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Re: Documentation suggestions.
Re: Documentation suggestions.
Mon, 30 Dec 2019 18:29:03 +0100
many thanks for your suggestions.
Without any intent to offend you, let me (partly) play the devil's
Am Mo., 30. Dez. 2019 um 17:11 Uhr schrieb Peter Toye <address@hidden>:
> As an occasional and fairly new Lilypond user I've found that the
> documentation is occasionally obscure or misleading. I've made a few
> suggestions below.
> I've used the 2.19.83 documentation as the baseline.
> Have a great 2020.
> 1. There is no index entry in NR for the \language command. It is mentioned
> only once: in Section 1.1.1 'Note names in other languages' - I suggest
> adding an index entry for it.
Well, there _is_ an entry in NR for "language" in
D. LilyPond command index
E. LilyPond index
In the 2.21.0 Docs it's changed to "\language"
> 2. Neither LM nor NR mention that the default language for entering pitches
> is English. This might be confusing to non-English newbie engravers. I
> suggest adding to LM Section 1.2.1 'Pitches' something like:
> 'By default, note names are written using English notation. You can change
> this using the \language command. See [add reference to NR 1.1.1 "Note names
> in other languages"]'
Here I'm confused.
The default note names are dutch.
> 3. In NR 1.2.5 'Bar and bar number checks' I suggest adding a paragraph at
> the bottom of the section:
> 'Note that if MIDI output is selected and volta repeats are in place, the bar
> number check will fail. It is best to suppress MIDI output whle checking bar
Can't comment on this, I've never used bar number checks.
> 4. The characters allowed in variable names are only briefly touched upon: in
> LR 2.4.1 the use of only alphabetic characters is mentioned as a convention,
> while NR 3.1.5 states this as a requirement. In a LilyPond-user email David
> Kastrup said "It's alphabetic characters in the ASCII set plus all non-ASCII
> characters, potentially interspersed with isolated single underlines or
> dashes." From other hints and experiments it appears that any characters are
> allowed if the name is enclosed in double quotation marks. I suggest in NR
> 3.1.5 'File Structure' in the bullet point 'A variable...' the last sentence
> is replaced by:
> 'By convention, the name of a variable consists of upper- and lower-case
> alphabetic characters only. In addition, non-ASCII characters and
> non-adjacent single underscores and dashes are also allowed. Any combination
> of characters is allowed if the variable name is enclosed in double quotation
> I've changed David's wording slightly to be marginally more accurate (IMO).
> This may need to be checked for accuracy.
Here I'm undecided.
For a while I used non-ASCII characters frequently. But menwhile I
went back to use upper- and lower-case alphabetic characters only.
Less cinfusing, imho
Ofcourse, that's not the point...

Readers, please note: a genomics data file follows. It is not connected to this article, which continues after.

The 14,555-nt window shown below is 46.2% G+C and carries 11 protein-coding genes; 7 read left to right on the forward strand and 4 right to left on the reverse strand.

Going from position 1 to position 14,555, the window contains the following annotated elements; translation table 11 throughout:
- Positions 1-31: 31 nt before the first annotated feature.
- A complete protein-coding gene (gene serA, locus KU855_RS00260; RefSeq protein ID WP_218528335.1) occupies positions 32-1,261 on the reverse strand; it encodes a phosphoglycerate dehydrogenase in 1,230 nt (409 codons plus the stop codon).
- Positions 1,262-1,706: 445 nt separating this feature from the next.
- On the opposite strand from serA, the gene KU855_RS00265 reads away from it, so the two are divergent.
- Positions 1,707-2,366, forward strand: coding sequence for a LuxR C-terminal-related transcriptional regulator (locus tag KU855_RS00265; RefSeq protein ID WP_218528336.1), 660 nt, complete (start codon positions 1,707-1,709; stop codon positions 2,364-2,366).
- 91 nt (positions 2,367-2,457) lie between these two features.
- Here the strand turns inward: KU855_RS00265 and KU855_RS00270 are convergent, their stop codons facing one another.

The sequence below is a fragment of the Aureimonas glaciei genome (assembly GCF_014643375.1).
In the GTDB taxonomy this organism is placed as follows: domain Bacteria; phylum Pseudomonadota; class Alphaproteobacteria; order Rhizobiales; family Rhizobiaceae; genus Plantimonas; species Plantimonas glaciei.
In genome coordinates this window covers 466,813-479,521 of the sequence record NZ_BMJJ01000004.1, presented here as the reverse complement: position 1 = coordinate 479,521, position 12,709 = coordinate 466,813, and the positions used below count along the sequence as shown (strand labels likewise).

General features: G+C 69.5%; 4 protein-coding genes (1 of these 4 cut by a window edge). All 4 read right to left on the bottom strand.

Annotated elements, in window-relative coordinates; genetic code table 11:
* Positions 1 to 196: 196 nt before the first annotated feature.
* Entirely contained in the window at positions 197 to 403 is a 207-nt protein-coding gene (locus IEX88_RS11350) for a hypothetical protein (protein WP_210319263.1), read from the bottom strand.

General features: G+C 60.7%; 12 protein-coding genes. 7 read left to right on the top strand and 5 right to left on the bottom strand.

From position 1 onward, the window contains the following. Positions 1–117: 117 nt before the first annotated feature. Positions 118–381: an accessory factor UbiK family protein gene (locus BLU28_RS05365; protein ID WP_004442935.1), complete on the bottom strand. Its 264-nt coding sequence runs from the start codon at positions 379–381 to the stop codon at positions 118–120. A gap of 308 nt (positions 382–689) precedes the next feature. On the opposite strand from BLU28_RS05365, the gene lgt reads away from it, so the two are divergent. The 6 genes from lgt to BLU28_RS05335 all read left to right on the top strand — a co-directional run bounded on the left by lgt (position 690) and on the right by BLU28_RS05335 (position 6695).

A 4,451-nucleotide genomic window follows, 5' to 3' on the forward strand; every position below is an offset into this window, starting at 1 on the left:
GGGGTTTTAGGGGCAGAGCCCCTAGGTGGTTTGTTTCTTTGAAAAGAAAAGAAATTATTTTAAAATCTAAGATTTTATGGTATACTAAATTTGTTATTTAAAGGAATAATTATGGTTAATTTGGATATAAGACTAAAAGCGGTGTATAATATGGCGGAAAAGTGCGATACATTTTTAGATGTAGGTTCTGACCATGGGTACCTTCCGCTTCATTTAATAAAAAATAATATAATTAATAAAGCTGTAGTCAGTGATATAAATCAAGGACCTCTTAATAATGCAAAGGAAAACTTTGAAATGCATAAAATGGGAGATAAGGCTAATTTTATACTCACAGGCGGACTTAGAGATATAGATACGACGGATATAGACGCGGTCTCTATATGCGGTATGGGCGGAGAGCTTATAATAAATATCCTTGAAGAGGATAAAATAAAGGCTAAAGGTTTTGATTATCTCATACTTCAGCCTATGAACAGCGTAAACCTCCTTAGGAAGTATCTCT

As long as it is allowed to use non-ASCII characters, it should be documented.
The possibility to use arbitrary signs inside "" should be documented
by all means.
> 5. The context of the various \tag commands is not described. I had assumed
> that they were lexical items, similar to many directives for conditional
> compilation; this was not correct! I suggest adding the following text to NR
> 3.3.2 'Using Tags', but I'm not sure of the best placement. Either close to
> the top of the section, before the examples, or at the very end, before "see
> 'Note that \keepWithTag and \removeWithTag are themselves music expressions
> and so must appear within a \score block.'
\keepWithTag and \removeWithTag are music-functions and documented as
such. They return music.
Every music-function checks its argument(s), \keepWithTag needs music
not score like multiple others, e.g. \transpose.
This holds for every music-function (expecting music) and is
documented at least in Extending 2.3.2 Music function usage.
Is there any need to explain this for every music-function expecting music?
Isn't the error-message sufficient?
> 6. NR Section 3.2 'Titles and Headers" is very confusing: the word "header"
> is used both for the \header command and for page headers. It is obviously
> far too late to change the former, so I suggest that where page headers are
> implied they should be mentioned explicitly. In detail, in NR 3.2.1 and 3.2.2
> the sections '...layout of headers and footers' be retitled:
> '...layout of page headers and footers'.
Well, headers are a complete mess, imho.
We do not only need to differentiate between, header and page-header,
but headers for multiple books of a file, headers for each book of a
file, header for each score and probably even for bookpart as well
Each level, at least book(part)-level may take its own page-headers,
and footers ...
So your suggestion is likely only a first step.
> 7. Contributor's Guide is a bit confusing. Section 1.2 'Overview of work
> flow' paragraph 3 says that a contributor's patch needs to be approved for
> inclusion (usually through the mailing list). But which mailing list? devel,
> bug or user? And who does the approving? Consensus? I made one suggestion on
> the user list and got 2 replies, one pro and one against. I can't suggest any
> concrete text here as I don't (but would like to) know the answer.
Well, in a certain way it's consensus.
If someone objects, he/she will have some reasoning.
You may want to fight for your patch, i.e. do some convincing work.
This may be a better description/explanation what you aim at. Or you
modify your patch to reflect the comments you've got, etc. Depends on
the objector's reasoning.
In general it's more straight-forward to set up git to submit patches.
Then a formal review happens, including some standard tests.
The bug-list is ok, better use the devel-list, imho.
> Also - should it be "Contributors' Guide". Presumably you have more than one
No idea if this could be changed...